Cool Auction find. CVA42 brass sign…

I stumbled accross this old brass sign from CVA42 Franklin D. Roosevelt. A bit of an odd find on a Swedish online auction site, but it could come from a collector, expatriated USN service member or maybe from a seaport visit. In either case, it should’ve been mounted on a wooden plaque, with a metal sign, engraved with the details of the occasion, according to @Hangar200.
@Navynuke99, do you know anything about such signs? Are there other USN members on here, who can contribute?

Anyway, Rusty Rosie is one of the lesser known carriers. Laid down in 1943, christened Coral Sea, in 1945 but her name was changed to FDR just a couple of days later.
She did one tour to SEA in 1966 but seems to have spent most of her deployments in the Med.
The first Carrier to operate all jet aircraft and the first carrier to carry nukes to sea.
FDR was designated CVA between 1952 to 1975, so this sign must be from that period.
She was decommissioned in 1977.

Anyway, I think it’s a cool piece of memorabilia!
And it’s a reason to learn more…

A couple of sites with info:


Any idea what the diameter is on that? I’m wondering if it’s from a decommissioning plaque or something, though if it’s small enough, I’m also kinda wondering if it’s a challenge coin (is there anything on the back?).

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It’s 7" in diameter, weighing in at almost 3lbs.
The backside is ground flat and has two threaded screwholes. So I’m guessing it was mounted to something.

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OK, gotcha. I’m guessing it was mounted to a bulkhead, maybe on the quarterdeck, bridge, or in the Captain’s or Flag quarters, or similar.


That makes me dream a bit… Would’ve been nice to know.
Still, being screwed down from the back, it would’ve had to be attached to something else, that then was attached to the bulkhead. I mean, they wouldn’t drill through a bulkhead to mount somehting like this, would they? So probably some sort of wooden plaque was used, at some time in the past.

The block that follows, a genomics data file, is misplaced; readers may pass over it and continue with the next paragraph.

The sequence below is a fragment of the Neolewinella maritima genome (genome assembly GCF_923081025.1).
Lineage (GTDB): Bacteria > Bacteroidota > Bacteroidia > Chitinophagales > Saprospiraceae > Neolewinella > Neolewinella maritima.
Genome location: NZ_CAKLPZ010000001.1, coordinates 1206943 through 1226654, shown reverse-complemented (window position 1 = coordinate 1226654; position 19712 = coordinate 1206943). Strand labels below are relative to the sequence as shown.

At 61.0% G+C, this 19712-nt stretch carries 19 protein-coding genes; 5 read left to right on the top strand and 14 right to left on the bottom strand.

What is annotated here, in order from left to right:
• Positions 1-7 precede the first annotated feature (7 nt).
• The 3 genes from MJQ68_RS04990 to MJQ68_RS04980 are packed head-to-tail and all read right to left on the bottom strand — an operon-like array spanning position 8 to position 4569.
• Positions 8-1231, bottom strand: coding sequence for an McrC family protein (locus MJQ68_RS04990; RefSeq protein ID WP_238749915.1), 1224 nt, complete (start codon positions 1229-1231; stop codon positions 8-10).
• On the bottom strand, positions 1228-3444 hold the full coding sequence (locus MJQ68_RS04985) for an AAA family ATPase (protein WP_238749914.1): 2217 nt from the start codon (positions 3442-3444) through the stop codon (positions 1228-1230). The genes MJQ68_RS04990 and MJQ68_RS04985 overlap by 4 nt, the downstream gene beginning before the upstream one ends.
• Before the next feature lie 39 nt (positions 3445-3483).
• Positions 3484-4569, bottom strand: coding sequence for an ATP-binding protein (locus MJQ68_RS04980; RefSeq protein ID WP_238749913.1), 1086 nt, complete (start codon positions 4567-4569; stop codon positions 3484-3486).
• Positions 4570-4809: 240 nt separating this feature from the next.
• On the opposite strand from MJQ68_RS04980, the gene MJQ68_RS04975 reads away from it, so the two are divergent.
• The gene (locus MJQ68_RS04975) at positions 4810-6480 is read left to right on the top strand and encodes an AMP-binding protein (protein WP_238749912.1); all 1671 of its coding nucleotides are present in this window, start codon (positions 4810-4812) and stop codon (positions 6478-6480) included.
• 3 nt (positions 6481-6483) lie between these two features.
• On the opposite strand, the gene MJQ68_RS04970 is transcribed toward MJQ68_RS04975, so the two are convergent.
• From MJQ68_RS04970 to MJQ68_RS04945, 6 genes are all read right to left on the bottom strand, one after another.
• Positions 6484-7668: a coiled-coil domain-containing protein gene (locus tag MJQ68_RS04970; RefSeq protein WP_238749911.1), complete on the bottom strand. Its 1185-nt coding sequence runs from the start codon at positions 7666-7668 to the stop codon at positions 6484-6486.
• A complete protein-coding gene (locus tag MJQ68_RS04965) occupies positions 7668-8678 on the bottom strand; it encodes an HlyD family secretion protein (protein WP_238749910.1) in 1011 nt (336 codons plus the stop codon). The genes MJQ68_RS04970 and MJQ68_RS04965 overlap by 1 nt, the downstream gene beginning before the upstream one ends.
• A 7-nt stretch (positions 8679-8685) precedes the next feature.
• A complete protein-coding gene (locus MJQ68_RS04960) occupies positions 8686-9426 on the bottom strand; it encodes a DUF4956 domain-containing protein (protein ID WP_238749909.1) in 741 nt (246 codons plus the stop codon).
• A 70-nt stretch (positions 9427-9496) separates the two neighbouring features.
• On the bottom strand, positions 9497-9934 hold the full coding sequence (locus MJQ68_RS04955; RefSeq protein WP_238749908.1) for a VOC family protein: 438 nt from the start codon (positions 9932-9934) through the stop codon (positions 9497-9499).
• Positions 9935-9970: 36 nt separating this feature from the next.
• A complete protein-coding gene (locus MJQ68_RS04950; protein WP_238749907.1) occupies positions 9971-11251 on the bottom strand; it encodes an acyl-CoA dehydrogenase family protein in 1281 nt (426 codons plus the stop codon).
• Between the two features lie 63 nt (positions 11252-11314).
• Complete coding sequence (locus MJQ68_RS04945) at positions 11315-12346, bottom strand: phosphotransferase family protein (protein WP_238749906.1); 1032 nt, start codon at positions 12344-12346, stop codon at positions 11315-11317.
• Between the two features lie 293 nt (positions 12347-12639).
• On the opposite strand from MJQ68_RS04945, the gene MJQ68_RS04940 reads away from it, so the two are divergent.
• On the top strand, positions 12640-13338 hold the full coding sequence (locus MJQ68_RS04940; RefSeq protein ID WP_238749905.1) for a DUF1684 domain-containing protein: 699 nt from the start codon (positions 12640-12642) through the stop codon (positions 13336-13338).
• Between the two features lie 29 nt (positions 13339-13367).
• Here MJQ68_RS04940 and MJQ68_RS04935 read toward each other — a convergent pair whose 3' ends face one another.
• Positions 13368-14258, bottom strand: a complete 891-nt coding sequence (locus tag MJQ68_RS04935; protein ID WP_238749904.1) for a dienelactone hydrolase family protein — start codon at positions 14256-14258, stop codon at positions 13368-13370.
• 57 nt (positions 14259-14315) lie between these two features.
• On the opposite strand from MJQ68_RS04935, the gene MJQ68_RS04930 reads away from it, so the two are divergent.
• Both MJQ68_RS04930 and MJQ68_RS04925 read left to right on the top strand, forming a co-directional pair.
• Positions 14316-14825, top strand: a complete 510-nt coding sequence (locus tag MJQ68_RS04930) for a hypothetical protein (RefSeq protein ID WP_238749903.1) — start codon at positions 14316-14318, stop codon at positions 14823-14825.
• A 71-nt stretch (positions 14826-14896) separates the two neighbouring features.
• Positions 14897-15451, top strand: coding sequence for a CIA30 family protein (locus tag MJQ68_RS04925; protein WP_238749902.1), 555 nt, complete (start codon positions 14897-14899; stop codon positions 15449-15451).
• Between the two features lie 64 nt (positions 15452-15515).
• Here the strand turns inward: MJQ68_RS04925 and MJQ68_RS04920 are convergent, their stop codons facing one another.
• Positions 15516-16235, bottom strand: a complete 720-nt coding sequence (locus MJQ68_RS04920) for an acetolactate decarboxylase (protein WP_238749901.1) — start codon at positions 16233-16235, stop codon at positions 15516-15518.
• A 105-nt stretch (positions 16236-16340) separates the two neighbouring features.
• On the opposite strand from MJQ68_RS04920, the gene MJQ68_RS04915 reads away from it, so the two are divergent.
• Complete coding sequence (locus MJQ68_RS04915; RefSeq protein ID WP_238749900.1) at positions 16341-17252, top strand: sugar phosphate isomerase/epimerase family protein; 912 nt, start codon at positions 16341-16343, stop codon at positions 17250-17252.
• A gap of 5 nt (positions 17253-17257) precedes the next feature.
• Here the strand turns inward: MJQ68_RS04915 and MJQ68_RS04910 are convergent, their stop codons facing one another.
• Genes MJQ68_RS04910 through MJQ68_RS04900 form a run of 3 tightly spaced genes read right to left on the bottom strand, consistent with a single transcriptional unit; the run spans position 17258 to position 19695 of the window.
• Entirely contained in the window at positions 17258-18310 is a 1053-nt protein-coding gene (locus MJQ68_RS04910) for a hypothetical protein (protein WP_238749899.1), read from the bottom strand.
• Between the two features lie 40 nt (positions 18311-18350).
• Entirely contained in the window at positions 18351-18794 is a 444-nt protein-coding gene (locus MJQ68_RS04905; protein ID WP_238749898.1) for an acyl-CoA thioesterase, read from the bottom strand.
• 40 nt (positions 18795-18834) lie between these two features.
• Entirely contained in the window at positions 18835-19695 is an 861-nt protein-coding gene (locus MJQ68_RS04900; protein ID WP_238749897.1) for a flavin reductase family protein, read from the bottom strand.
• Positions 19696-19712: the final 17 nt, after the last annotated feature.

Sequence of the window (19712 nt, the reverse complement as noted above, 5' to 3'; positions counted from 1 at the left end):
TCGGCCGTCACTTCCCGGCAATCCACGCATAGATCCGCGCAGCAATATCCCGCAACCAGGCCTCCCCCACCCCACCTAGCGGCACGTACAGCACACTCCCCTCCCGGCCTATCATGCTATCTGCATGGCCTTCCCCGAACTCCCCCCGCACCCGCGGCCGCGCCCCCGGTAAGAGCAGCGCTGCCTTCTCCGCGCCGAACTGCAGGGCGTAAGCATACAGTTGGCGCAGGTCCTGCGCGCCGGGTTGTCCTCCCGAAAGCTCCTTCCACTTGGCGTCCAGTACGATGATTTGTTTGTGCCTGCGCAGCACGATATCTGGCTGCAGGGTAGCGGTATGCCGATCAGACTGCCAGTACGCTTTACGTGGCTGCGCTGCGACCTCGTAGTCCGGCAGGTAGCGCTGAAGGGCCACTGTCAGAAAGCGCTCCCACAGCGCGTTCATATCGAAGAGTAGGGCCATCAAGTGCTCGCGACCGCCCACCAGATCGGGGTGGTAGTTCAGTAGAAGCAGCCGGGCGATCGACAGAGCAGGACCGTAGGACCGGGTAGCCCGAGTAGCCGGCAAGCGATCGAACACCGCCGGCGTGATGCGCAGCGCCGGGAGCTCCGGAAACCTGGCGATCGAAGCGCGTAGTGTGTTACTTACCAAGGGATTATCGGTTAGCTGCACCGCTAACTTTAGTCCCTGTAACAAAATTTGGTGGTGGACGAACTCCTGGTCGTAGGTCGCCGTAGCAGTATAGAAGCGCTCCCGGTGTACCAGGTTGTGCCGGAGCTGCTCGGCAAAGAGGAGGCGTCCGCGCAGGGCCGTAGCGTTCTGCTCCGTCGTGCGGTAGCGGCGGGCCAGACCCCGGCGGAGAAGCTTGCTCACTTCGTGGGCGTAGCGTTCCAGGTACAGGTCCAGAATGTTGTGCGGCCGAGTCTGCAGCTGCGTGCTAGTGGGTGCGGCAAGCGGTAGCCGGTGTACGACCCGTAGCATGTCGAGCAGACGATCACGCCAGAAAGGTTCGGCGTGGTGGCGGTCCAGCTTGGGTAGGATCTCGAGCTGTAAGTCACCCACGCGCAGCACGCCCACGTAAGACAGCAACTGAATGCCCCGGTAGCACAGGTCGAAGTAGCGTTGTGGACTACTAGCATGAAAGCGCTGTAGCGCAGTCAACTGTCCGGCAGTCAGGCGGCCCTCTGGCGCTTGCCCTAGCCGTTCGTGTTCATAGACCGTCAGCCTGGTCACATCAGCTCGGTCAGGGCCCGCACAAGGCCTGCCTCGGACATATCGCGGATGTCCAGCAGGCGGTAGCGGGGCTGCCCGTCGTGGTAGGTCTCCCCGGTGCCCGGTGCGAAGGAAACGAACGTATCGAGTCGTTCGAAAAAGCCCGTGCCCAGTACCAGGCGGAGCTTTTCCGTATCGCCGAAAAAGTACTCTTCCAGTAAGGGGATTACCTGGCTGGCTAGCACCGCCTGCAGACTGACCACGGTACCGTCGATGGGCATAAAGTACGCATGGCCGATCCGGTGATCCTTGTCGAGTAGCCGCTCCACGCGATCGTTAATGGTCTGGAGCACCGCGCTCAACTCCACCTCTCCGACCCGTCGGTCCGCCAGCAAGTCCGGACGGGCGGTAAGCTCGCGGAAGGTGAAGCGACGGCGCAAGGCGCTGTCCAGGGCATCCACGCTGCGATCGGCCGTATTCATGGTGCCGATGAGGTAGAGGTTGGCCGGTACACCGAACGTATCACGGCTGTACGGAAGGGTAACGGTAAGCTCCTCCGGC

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Ehh…depends on the bulkhead. There are many “bulkheads” on a ship that are not structural members…are actually quite thin. They are used to separate spaces/rooms like berthing compartments and administrative work spaces. i.e. where you don’t need an air tight or water tight boundary. So basically a sheet metal bulkhead/wall, usually accessed by a non-watertight door. As a ship gets older these bulkheads tend to “collect” a number of small holes that were drilled to bolt something to them…a shelf or bracket or…a plaque. Having served on CV-67 when it was 18-20 yo and LPH-9 when it was 28-30 yo, I can attest to holes in thin bulkheads.


Really…! One would think you’d want to keep the number of holes in your boat as low as possible? :wink:

Ok, let’s consider this option.
It can’t have been in the ship from the launch since it says CVA.
How did it get to Sweden? Collector?
Some USN servicemember found a Swedish blonde and settled down in the arctic. Sure, scandinavian blondes are beautiful, but nobody is that crazy… :wink:


lol that reminds what I told a friend after I returned from my visit to Stockholm.

It isn’t true that all Swedish women are blonde and gorgeous… Some of them are brunettes :slight_smile: